ost Hindus wear a mark on their foreheads, between the eyebrows. This point, known by various names such as Ajna Chakra, Third Eye, and Eye of Wisdom, is the most important psychic location
in the human body. According to ancient Hindu sages, red lead powder (sindoor) and sandalwood paste have cooling properties, and therefore using these substances on the forehead between the eyebrows cools the nerve center associated with this location, and consequently the mind becomes calm and quiet.

This central spot therefore is of tremendous importance and the putting of the coloured mark symbolizes the quest for the 'opening' of the third eye. It is the aim of yogis and devout Hindus to 'open' this third eye by

A roadside shop of Bindi Powder

constant meditation. The 'opening' of the third eye means the unification of the conscious and subconscious minds, the point where all elements of duality merge into one universal entity.

A tilak applied on this area is meant to invoke religious feelings and emotions of deep concentration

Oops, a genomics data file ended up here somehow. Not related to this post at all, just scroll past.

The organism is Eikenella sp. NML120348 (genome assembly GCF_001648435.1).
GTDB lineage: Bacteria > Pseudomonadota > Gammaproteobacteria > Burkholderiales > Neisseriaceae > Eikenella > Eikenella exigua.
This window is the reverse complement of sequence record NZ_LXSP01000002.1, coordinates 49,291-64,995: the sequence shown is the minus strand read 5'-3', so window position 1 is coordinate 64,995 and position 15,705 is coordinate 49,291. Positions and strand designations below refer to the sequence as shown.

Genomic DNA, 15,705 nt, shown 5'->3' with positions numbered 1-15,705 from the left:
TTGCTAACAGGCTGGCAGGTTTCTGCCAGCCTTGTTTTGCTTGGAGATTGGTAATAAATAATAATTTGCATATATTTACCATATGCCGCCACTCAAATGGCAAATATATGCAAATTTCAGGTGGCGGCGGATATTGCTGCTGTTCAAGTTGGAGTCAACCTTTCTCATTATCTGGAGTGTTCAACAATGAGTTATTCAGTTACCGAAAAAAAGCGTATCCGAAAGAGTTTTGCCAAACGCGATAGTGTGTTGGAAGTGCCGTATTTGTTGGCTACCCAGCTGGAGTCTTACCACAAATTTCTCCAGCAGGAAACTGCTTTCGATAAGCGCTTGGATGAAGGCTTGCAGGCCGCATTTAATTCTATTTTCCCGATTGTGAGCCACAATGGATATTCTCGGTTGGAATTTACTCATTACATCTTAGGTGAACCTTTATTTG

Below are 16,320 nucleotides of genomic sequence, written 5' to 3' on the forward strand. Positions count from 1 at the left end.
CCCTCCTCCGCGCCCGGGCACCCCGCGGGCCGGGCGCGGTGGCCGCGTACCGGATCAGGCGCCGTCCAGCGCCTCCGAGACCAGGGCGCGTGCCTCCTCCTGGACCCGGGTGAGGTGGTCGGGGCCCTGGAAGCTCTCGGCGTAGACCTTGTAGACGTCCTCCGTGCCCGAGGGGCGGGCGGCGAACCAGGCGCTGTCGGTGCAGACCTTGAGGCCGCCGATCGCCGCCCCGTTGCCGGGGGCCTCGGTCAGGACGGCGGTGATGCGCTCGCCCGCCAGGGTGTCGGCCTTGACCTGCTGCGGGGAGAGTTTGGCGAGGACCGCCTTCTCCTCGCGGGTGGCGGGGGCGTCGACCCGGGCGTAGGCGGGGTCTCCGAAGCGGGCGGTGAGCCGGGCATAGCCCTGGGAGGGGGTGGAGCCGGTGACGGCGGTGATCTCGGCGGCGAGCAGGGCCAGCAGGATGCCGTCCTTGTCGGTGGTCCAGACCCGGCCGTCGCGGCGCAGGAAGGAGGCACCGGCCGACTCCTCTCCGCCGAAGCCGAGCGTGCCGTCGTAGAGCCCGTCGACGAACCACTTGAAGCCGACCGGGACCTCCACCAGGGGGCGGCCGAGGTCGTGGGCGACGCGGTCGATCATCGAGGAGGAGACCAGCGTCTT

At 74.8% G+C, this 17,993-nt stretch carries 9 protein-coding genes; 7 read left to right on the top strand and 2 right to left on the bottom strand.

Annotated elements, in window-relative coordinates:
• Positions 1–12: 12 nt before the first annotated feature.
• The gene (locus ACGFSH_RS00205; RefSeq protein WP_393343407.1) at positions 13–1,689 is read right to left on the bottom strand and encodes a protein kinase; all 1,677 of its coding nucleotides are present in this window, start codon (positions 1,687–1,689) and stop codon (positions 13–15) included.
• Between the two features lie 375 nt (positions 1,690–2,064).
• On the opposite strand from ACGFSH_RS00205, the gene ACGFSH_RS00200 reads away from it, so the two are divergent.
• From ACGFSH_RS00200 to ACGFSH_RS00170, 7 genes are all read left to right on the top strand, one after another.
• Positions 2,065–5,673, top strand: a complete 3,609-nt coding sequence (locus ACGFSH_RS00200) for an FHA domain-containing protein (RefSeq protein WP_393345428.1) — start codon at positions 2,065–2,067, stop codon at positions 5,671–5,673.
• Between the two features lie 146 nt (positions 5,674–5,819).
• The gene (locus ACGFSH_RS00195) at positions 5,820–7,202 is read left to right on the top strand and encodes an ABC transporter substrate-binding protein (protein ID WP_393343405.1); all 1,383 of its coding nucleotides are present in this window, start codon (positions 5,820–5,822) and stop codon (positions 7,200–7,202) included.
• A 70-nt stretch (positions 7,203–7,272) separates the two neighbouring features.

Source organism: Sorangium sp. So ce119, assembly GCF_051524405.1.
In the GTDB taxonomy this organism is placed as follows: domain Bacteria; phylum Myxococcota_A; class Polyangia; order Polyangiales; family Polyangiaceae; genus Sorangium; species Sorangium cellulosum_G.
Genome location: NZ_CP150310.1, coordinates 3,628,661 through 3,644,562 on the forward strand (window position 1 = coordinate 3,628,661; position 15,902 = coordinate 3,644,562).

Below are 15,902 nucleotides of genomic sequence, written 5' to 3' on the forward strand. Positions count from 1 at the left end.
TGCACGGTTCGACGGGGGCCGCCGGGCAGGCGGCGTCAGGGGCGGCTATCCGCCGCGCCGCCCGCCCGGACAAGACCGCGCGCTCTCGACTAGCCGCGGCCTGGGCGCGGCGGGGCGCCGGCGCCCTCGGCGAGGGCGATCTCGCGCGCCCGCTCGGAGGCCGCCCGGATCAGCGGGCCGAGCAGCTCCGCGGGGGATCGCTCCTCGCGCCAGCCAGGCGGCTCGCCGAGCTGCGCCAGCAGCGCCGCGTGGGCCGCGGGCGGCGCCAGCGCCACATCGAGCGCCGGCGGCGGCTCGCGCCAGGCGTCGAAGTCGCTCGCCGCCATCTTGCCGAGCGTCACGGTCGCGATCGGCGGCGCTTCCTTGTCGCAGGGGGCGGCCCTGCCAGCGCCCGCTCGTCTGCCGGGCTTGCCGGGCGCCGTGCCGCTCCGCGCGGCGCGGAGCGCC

A Sadhu, applying Tilak on his forehead

and focus. This is recognized as a religious mark. All rites and ceremonies of the Hindus begin with a vermilion mark (tilak) topped with a few grains of rice placed on this spot with the index finger or the thumb. The same custom is followed in welcoming or bidding farewell to guests or relations.

The mark does not have any standard shape and form and is applied differently by members of different Hindu sects and  sub-sects.

It is applied as a red, yellow, or saffron 'U' by worshippers of Lord Vishnu. Worshippers of Lord Shiva apply it as three horizontal lines of ash (Bhasma), and the worshippers of Devi (Shakti) apply Kumkum - a red turmeric powder. When they apply Tilak, they say: "O Lord, protect me from the evil effects of the Trigunatmika Maya which has Satwa, Rajas and Tamas as its binding cords".

Men wear an elongated dot or tilak, while women wear a round dot or Bindi. Bindis are worn by women as a symbol of their wedding vows. Myth is that it protects the
wearer from the bad eye.

Round shaped Bindi on the forehead of a newly wedded Rajasthani girl

The custom has evolved now and both married and unmarried girls wear
bindi more as a fashion statement than for any pious reasons. These ready-made Bindis can be of any imaginable shape and colour to match the occasion!

Auspicious Colours   Mehndi   Celebrating Indian Tastes
Cricket Mania   India on Rails   The Hindu Marriage
Paan Chewing   Colourful Bazaars   Sadhus  
The Ganga   Indian Villages   The Holy Cow  
Jungle is calling   The Tilak   Kite Flying  
Traditional Wearing  



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